Ailing 'Bard' Reflects

Tom Wisner Hasn't Let Cancer Stop His Bay Efforts

April 20, 2009|By Jenna Johnson | Jenna Johnson,The Washington Post

Tom Wisner no longer performs for large crowds, just occasional visitors eager to learn what they can from the 78-year-old folk-singing environmentalist before the tumor in his lungs claims his life. His trademark white beard disappeared after chemotherapy. The treatment made his fingers so sensitive that he no longer plays guitar.

For decades, Wisner has been known as the Bard of the Chesapeake Bay: a folk singer, artist, poet, historian and educator whose music celebrates the rivers and the bay. The Smithsonian Institution has recorded Wisner's work, and he was the recipient of the World Folk Music Association's 2002 John Denver Award. To many ears, his voice is that of the bay itself.

Now, ailing and alone in his rented farmhouse in Southern Maryland, Wisner finds himself reflecting on the consequences of dedicating his life to the bay: the collapse of his marriage, distance from his children, near-poverty. "My work became my life," he said. "It became my family."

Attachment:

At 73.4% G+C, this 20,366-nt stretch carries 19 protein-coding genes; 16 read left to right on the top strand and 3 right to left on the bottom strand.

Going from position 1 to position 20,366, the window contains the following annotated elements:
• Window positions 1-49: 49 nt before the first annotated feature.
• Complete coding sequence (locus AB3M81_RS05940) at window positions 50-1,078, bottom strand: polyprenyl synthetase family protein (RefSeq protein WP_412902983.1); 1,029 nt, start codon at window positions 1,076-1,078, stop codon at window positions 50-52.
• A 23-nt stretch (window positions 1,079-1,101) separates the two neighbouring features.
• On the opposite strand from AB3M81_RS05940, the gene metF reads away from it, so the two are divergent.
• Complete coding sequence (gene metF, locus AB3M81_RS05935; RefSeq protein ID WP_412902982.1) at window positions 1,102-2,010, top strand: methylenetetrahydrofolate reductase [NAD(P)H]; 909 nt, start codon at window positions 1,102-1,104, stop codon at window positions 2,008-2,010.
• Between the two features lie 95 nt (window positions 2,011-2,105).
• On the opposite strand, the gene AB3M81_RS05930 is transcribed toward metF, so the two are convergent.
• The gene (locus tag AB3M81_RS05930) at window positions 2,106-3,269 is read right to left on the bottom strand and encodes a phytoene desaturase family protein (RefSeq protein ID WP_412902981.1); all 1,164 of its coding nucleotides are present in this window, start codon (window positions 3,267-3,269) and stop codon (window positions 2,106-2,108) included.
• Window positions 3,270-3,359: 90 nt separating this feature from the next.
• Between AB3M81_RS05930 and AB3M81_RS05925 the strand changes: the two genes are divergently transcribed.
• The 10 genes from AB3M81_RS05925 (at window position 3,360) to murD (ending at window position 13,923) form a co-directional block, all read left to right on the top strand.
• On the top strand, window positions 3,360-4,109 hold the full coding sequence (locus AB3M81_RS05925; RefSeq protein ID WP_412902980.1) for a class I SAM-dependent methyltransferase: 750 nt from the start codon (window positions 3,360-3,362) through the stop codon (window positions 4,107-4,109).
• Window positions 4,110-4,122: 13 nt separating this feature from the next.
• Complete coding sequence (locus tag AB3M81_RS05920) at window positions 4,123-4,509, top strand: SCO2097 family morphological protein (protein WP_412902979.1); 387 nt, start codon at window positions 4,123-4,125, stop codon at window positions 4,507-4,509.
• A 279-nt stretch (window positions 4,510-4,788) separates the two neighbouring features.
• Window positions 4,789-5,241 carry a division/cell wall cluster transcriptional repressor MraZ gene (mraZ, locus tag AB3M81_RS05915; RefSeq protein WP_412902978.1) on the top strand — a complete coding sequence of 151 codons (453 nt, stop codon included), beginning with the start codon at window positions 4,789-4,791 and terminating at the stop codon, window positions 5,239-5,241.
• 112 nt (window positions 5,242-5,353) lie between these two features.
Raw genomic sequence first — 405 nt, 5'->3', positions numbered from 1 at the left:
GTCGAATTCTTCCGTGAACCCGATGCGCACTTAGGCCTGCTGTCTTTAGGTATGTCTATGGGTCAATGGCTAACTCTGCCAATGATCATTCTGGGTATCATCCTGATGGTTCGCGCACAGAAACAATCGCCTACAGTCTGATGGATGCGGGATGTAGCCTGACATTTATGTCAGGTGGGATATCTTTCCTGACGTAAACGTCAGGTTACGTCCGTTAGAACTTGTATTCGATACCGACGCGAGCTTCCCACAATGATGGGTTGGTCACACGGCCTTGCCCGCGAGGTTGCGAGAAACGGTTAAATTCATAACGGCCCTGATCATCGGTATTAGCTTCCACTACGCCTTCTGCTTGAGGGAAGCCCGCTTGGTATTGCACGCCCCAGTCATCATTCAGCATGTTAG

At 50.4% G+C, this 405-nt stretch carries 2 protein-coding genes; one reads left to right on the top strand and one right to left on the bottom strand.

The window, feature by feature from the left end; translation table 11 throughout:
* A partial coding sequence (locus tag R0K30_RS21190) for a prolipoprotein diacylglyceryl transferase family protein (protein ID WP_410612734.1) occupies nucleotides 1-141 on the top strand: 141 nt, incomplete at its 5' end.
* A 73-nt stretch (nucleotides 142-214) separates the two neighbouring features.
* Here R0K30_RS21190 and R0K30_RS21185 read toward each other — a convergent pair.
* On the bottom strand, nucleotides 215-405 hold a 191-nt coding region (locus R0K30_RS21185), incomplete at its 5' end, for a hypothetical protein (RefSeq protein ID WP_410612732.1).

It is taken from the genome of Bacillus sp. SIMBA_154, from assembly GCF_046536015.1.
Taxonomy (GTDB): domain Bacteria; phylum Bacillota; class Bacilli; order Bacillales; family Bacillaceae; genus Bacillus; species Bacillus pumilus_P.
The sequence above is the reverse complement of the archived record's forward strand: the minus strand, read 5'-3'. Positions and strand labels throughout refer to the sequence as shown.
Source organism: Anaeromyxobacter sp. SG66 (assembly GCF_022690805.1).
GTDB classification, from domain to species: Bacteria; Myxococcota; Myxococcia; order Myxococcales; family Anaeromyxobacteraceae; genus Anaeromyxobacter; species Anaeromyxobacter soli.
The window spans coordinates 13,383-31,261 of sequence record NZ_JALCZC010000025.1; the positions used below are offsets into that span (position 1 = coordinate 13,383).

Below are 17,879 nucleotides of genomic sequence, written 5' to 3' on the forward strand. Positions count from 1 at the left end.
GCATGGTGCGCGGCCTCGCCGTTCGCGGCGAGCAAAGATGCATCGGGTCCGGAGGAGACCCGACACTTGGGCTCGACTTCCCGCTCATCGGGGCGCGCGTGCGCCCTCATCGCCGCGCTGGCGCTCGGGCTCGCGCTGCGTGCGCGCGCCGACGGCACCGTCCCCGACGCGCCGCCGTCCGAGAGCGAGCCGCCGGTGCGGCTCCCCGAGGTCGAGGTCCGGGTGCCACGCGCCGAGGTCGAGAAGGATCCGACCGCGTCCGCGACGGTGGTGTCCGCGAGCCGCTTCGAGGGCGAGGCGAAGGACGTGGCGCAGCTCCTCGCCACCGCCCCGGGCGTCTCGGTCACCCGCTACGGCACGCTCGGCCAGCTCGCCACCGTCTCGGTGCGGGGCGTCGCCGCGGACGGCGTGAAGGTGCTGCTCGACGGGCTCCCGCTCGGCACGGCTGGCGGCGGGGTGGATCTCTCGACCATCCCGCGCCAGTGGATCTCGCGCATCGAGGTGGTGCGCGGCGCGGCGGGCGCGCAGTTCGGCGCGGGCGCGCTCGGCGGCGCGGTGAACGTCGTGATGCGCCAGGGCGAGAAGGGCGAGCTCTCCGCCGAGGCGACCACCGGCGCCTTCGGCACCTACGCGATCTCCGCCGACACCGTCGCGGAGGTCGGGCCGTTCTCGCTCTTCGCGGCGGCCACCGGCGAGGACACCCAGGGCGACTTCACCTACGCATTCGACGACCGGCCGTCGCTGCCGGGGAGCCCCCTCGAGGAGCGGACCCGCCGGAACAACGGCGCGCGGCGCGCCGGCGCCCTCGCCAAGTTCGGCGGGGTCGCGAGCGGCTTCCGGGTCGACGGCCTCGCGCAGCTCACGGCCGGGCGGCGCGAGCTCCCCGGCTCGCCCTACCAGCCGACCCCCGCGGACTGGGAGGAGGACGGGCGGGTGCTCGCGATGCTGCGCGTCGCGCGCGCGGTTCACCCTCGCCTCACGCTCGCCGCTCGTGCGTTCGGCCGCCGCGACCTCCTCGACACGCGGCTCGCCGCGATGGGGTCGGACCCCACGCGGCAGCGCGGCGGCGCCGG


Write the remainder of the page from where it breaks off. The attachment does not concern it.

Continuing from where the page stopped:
To honor Wisner's work, lawmakers recently proposed that one of his songs be designated the state's first official children's song. But too many "state designation bills" were introduced this year and the House version of the song bill introduced by Del. Sue Kullen died in committee.

Wisner took a job as an educator at the Chesapeake Biological Laboratory in Solomons, and then began recording the oral history of the region, taping interviews with old watermen and documenting the tunes oyster shuckers sang as they worked.

The tumor in his lung has shrunk with chemotherapy. And Wisner decided that, while he still could, he would share his knowledge of and love for the Chesapeake.

Earlier this month, Wisner climbed with his cane onto an outdoor stage at Historic St. Mary's City.

Along with dozens of students from the St. Mary's County charter school, he sang "The Land Maryland," the song that Kullen had pitched to be the state children's song.

Gov. Martin O'Malley, who was on hand, proclaimed it the official song for the state's 375th birthday. The airy tune tells the story of colonists taking a trip across the ocean and arriving in Maryland.

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